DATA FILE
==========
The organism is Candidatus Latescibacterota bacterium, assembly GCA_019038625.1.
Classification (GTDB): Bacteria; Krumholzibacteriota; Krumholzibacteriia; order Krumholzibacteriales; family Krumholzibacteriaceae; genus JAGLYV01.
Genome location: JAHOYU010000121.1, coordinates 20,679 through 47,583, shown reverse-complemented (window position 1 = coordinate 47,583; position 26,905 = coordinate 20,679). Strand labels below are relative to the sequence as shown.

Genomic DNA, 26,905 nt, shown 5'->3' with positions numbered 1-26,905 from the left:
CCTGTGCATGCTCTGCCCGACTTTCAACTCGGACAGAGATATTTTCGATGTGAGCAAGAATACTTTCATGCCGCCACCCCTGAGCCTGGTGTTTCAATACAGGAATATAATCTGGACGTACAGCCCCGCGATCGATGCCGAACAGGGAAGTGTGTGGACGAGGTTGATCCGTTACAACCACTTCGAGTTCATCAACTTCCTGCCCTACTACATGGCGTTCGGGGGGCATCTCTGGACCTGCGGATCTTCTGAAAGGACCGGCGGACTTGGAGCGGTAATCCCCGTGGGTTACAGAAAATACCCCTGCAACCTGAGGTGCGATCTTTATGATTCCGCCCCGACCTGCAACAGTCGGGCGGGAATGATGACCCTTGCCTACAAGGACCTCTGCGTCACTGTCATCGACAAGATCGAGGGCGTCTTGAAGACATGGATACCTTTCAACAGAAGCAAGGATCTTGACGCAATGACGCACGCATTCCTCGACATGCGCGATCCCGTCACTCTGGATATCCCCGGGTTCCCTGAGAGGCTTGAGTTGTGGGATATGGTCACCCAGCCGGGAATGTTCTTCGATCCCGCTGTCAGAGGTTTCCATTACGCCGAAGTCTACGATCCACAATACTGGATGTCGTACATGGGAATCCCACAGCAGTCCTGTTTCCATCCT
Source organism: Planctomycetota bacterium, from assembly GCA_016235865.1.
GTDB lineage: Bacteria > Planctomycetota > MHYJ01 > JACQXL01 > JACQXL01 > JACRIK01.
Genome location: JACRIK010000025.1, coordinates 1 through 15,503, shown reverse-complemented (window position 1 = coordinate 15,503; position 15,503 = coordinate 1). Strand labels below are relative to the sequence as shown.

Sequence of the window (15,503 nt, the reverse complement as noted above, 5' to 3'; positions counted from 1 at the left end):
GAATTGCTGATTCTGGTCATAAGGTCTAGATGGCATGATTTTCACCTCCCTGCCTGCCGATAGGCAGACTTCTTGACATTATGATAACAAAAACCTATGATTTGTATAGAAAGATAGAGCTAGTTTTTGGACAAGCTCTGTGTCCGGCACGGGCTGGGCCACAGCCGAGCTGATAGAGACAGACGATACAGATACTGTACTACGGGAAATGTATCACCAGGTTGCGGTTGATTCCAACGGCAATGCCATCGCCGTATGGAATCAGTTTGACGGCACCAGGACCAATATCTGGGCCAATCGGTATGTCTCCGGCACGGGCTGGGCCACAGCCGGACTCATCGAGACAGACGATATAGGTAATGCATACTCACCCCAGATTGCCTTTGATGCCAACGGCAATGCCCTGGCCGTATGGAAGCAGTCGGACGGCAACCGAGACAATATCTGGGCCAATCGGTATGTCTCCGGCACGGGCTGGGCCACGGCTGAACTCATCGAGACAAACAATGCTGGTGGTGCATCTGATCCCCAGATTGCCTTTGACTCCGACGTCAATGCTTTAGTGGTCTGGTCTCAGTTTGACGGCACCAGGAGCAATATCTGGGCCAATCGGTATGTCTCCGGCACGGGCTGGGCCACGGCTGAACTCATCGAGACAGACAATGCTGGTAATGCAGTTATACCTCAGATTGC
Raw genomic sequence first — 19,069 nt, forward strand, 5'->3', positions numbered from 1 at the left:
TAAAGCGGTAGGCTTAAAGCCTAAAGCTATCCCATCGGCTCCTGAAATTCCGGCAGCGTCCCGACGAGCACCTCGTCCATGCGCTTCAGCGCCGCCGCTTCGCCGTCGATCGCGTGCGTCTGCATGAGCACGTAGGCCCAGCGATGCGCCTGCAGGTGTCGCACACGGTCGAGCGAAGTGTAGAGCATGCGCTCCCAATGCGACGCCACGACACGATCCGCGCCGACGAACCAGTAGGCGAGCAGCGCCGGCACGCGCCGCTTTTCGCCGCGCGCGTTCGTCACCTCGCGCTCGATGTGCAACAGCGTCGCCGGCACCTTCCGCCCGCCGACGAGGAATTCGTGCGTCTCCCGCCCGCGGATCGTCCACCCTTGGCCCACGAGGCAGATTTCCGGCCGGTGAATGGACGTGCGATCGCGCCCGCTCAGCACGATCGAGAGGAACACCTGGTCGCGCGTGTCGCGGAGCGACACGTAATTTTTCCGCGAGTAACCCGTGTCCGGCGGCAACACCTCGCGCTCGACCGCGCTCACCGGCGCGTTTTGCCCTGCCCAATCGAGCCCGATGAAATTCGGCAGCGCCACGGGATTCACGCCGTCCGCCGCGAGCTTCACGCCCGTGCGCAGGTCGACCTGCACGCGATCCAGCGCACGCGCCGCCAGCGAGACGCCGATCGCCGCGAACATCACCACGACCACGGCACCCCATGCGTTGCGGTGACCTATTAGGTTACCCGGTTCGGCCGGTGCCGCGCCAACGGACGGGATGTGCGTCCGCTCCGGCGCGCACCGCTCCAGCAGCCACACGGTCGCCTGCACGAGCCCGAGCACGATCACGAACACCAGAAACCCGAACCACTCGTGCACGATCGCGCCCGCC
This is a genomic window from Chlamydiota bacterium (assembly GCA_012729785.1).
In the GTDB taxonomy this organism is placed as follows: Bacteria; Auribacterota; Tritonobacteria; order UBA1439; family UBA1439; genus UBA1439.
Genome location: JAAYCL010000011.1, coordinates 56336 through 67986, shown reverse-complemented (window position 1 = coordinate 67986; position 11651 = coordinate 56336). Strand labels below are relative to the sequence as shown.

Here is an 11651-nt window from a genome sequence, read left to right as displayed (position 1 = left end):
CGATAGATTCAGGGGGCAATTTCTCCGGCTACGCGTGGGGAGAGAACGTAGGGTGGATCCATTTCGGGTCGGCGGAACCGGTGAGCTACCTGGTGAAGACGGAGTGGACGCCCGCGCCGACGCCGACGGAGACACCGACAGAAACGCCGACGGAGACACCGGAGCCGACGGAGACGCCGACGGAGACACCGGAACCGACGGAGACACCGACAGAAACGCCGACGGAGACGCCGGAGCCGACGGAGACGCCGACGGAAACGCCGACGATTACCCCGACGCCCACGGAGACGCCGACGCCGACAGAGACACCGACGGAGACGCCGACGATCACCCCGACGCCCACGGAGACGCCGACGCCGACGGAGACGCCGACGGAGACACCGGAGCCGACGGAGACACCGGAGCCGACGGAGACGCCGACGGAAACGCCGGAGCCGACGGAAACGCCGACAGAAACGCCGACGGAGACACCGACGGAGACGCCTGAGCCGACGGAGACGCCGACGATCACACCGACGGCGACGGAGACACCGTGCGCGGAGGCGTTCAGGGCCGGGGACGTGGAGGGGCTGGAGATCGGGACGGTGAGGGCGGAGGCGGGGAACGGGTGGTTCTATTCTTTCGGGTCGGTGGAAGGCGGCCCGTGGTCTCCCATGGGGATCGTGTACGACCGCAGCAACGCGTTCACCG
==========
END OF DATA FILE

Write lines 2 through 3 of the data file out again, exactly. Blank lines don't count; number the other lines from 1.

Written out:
Classification (GTDB): Bacteria; Krumholzibacteriota; Krumholzibacteriia; order Krumholzibacteriales; family Krumholzibacteriaceae; genus JAGLYV01.
Genome location: JAHOYU010000121.1, coordinates 20,679 through 47,583, shown reverse-complemented (window position 1 = coordinate 47,583; position 26,905 = coordinate 20,679). Strand labels below are relative to the sequence as shown.